Third-generation firefighter Captain Ben Libby is sworn to keep Harmony Valley safe. But a recent series of fires points to arson. Not that Ben really suspects Mandy Zapien, who's back in town to reopen the defunct post office—a potential fire hazard.
Turns out Ben and Mandy—she of the incredible smile—have a lot in common. They're both trying to rebuild their lives. Mandy's raising her teenage sister, just as Ben's devoted to his godchild. Though lately, he's started to suspect she's his biological daughter. Amid secrets and family dramas, do Ben and Mandy have what it takes to go the distance together?
Heat level: As with all Harlequin Heartwarming books, this story is sweet (has no overt sensuality, rated PG).
Love, Special Delivery
Ben found nothing funny about it. A fire to the rear of the building by the loading dock and this woman would be trapped.
“Fire!” Ben shouted.
The mop clattered to the floor. The woman whirled, sneakers slipping slightly on wet linoleum. Wide brown eyes landed on Ben with a gut-dropping thud. She wasn’t smiling, but he’d bet she had the kind of face that carried a smile 99 percent of the time, the kind of face that aged gracefully with few lines because she never had a care. And Ben, who carried cares like other people lugged too much spare change, was struck with envy.
She switched off the music.
The sudden silence rang in Ben’s ears as he breathed in cleanser fumes and waited to see if the woman had a frown in her arsenal, some hint that her life wasn’t all rainbows and unicorns.
“I’m Mandy, the new postmaster.” She blinked, and with that blink her expression seemed to reset. A small smile. A carefree tone of voice. A kick in Envious Ben’s shin. “Is there a fire?”
“This is a fire inspection.” Dad had drawn himself up to his full height. With Mandy in his sights, he wasn’t wheezing or sagging. He should’ve hired an attractive woman as his fire captain instead of Ben. “Nothing for you to worry about.”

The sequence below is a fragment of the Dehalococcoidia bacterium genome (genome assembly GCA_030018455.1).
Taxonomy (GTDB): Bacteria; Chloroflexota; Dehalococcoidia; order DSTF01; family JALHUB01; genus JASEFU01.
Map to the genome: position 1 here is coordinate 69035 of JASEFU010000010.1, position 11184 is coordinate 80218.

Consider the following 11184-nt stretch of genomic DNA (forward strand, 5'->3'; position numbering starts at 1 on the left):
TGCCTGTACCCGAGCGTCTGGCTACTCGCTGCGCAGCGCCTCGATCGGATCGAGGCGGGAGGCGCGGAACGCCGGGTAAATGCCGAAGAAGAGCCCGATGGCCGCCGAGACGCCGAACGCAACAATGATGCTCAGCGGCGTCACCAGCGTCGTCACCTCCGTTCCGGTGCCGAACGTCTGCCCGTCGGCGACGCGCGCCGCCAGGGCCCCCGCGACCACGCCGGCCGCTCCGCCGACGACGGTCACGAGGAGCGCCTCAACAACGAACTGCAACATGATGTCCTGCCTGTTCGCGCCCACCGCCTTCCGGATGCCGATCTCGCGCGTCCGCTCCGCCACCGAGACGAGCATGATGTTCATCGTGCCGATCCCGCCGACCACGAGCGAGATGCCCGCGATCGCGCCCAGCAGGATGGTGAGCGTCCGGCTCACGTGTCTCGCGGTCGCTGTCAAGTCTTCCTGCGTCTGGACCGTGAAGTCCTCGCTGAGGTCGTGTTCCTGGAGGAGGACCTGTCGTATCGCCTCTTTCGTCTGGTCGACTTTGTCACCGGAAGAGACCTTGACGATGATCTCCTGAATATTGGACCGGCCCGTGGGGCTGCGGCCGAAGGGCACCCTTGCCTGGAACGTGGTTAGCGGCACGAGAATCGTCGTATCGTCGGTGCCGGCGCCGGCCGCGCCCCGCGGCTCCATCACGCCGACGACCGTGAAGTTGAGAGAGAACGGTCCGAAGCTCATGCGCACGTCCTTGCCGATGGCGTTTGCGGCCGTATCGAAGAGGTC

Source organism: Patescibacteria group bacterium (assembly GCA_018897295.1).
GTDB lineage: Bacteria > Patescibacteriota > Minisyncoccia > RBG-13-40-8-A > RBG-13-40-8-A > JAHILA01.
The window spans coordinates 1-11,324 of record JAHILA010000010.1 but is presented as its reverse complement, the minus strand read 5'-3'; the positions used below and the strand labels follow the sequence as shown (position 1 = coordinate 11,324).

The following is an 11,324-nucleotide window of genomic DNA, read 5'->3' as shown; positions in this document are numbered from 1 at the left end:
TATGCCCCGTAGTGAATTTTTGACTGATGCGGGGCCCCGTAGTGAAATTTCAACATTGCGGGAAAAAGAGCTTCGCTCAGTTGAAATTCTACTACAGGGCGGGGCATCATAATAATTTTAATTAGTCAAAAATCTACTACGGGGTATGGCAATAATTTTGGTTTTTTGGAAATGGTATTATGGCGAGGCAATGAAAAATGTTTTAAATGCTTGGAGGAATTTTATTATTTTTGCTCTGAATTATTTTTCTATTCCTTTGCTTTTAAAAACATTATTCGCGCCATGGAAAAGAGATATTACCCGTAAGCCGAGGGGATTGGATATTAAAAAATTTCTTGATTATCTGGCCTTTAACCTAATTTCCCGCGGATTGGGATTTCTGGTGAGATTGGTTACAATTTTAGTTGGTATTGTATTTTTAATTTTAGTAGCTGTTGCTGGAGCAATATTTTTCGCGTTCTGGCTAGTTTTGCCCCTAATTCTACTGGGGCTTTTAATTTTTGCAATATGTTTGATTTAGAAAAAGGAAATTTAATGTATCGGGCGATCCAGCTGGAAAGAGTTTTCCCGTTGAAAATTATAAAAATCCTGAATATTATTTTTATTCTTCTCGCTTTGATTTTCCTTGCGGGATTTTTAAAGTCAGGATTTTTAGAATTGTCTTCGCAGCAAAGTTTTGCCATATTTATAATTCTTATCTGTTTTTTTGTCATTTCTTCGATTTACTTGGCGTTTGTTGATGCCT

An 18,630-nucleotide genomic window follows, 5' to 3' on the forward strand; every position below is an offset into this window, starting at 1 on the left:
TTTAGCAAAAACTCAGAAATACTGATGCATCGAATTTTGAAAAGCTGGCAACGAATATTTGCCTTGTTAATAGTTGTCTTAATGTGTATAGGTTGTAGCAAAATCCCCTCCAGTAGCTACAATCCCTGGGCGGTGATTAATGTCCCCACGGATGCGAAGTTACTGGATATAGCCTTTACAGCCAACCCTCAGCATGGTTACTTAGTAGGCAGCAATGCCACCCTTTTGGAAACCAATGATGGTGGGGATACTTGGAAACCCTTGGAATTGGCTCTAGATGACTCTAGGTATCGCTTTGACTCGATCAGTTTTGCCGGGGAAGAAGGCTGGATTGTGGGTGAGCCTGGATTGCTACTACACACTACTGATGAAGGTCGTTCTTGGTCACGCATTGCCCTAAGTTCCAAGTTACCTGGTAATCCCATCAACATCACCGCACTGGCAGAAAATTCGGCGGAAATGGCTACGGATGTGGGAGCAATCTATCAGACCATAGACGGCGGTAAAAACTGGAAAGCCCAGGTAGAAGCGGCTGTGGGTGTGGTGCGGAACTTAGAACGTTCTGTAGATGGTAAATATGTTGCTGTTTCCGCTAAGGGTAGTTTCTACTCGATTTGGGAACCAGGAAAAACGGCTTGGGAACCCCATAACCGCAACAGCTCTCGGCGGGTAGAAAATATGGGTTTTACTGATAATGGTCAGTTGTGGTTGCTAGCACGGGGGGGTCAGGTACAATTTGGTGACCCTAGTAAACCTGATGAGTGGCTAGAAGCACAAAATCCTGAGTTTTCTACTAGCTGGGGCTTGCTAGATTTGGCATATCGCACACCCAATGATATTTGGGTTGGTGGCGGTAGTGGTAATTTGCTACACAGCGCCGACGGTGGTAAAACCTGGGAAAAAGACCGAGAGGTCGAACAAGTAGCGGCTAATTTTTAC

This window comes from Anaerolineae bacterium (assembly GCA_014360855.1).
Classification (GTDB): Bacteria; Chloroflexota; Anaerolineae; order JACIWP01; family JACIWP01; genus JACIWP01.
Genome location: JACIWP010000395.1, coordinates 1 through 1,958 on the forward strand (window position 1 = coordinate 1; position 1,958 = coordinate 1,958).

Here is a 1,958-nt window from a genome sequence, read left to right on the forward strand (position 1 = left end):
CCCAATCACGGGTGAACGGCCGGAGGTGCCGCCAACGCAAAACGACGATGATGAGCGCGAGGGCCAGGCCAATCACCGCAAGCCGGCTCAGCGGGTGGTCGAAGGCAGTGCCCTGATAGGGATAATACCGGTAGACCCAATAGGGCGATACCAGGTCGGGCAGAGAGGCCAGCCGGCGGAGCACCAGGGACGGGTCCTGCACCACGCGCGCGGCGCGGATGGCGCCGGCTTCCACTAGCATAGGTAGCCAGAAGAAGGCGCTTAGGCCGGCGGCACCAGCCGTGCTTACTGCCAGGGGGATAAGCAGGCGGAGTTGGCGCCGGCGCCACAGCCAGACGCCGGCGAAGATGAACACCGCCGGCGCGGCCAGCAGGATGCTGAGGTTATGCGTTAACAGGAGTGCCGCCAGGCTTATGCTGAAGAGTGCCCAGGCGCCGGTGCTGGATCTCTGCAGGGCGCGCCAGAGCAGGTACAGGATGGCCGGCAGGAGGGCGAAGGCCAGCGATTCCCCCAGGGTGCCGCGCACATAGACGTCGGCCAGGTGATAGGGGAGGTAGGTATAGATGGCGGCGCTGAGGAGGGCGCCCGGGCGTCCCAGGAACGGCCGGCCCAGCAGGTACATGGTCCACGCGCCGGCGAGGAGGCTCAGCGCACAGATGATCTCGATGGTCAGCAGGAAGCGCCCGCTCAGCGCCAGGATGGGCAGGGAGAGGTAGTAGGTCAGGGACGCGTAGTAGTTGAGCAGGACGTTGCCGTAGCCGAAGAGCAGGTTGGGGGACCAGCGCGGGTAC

Here we go again. Letting an offender off with a warning.
“Not so fast, Chief.” This one wasn’t getting off the hook. This woman could use a care or two. Ben planted his feet more firmly on the floor. “Ma’am, did you realize you’ve blocked two of three primary exit routes?”
“Not permanently.” Her smile never wavered. “Just while I’m cleaning.”
“I mention this for your own safety.” Ben surveyed the post office, counting more than five citations already. “If there was a fire at your loading dock, you’d be trapped.”
Mandy gestured to the rolling overhead door that opened to the parking lot. “First off, there’s nothing combustible back there. Second, those boxes before you are empty. And third, I could still get to the front counter if there was a fire.”
Not an apology. Not an admission that she’d taken a safety risk, nor any assurance that it wouldn’t happen again. Mandy was the only person to argue with them today. The only person to work her way sharply under Ben’s skin.
He nudged the bottom box with his boot. The stack tumbled harmlessly to the ground. “I’ll give you the boxes, ma’am, but if you aren’t concerned about your own well-being, what about your employees?”
And there it was—her true expression. A smile so artless and wide it made Ben wonder what her laugh would sound like. “If there was a fire, that rat Riley can burn.”
The Story Behind the Story
The fun part about Harmony Valley is that the town was very nearly extinct. And then along came three men who revitalize the economy. Why is that fun? Because every business or endeavor that opens or re-opens is new to the town. When my editor and I were talking about what should come next book-wise, she also mentioned that she didn't want to do any stories with DIY, grandchildren inheriting bed & breakfasts, or coffee shops. That got me laughing, because I'd already done some DIY, a grandchild working at a B&B and a bakery/coffee shop. So I said, "I'm thinking about bringing a postmaster back to town." My editor couldn't speak for a moment. And when she did, she said, "I don't think I've ever read a book with a hero or heroine who works in the post office." Now, I don't work in a post office, but I bet some postal workers would enjoy being featured in a romance, don't you?